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[Psychic attitude of women to irreversible contraception (author's transl)].

Authors
  • Sudik, R
  • Jäkel, F
  • Beier, R
  • Wilken, H
Type
Published Article
Journal
Zentralblatt für Gynäkologie
Publication Date
Jan 01, 1981
Volume
103
Issue
20
Pages
1242–1254
Identifiers
PMID: 7324627
Source
Medline
Keywords
License
Unknown

Abstract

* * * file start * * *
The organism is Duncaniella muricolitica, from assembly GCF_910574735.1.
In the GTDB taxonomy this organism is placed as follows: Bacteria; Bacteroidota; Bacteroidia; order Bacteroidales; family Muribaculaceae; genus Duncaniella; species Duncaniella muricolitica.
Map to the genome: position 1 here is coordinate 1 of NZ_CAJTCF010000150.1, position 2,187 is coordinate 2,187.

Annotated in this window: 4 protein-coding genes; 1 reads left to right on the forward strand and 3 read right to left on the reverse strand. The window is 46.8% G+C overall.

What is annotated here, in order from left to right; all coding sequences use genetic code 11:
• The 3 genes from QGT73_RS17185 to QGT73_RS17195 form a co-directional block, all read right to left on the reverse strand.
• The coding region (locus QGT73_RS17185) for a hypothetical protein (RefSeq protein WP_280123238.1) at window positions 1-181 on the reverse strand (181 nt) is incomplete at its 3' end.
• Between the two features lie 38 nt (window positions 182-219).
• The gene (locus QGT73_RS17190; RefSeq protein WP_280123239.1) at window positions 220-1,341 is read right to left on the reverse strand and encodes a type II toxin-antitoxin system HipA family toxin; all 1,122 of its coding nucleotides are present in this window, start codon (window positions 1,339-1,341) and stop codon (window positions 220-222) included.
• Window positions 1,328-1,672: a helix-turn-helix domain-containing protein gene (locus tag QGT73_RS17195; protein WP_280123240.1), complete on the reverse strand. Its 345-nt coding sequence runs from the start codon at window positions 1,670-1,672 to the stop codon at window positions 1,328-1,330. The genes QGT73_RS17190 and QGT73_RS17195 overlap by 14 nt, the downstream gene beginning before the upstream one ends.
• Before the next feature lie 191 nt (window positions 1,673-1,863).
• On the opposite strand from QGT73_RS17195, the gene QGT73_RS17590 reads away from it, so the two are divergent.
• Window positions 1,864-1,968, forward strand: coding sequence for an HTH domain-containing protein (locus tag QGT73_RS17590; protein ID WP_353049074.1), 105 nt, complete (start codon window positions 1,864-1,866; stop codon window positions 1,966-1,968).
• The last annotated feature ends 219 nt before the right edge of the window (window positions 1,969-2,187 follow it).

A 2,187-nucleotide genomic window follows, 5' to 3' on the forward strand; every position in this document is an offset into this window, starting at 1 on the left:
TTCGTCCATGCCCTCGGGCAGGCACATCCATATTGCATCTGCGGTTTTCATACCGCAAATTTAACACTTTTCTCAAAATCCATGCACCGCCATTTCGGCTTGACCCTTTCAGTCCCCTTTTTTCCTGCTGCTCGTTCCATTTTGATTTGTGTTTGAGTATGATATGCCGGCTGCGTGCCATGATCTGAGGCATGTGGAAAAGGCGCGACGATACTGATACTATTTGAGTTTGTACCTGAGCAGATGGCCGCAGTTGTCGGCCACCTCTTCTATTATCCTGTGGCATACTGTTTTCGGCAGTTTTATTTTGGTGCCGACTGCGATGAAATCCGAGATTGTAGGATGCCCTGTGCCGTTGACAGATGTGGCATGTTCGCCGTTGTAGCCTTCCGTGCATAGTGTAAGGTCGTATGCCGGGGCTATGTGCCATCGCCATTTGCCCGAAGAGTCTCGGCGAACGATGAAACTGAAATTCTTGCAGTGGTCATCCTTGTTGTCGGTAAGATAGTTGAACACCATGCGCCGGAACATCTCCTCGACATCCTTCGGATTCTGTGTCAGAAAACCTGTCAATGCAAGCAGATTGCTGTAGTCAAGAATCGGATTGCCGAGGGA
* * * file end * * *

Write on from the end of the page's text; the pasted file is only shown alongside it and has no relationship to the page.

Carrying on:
34 of 100 women who had undergone officially sanctioned sterilization at the Gynecological Dept. of Wismar Regional Hospital were selected at random for a follow-up investigation 1-2 1/2 years after the intervention. The following psychological tests were taken: standardized interview based on abridged psychopathological method, Freiburg personal interventory, record of complaints according to Kasielke, and the multiple choice vocabulary test according to Lienert. Psychiatric examination was added on the basis of a structured psychopathological record system according to Grunes and Kuhne. The following results were obtained from the study. All subjects exhibited positive attitudes to the method of sterilization. They said they would select the same option if they were asked again and they recommened the same decision to other women. Inner conflicts due to the irreversible nature of the intervention, problems of self-worth, and impairment of the partner relations were not reported. Nor did any of the women desire refertilization. The gynecological intervention did in no 1 case result in neurotic developments or in any other psychiatrically relevant symptoms. However, the possibility of neurosis must be reckoned with, as it must with any medical intervention. Risk may be effectively encountered by due consideration of the patient's personality, clarified indication, adequate information, and therapeutic support for the patient's efforts to come to grips with the psychological problem. Thus sterilization can be an alternative for women over age 35 for whom reversible contraception is contraindicated, despite the completion of desired family size. (author's)

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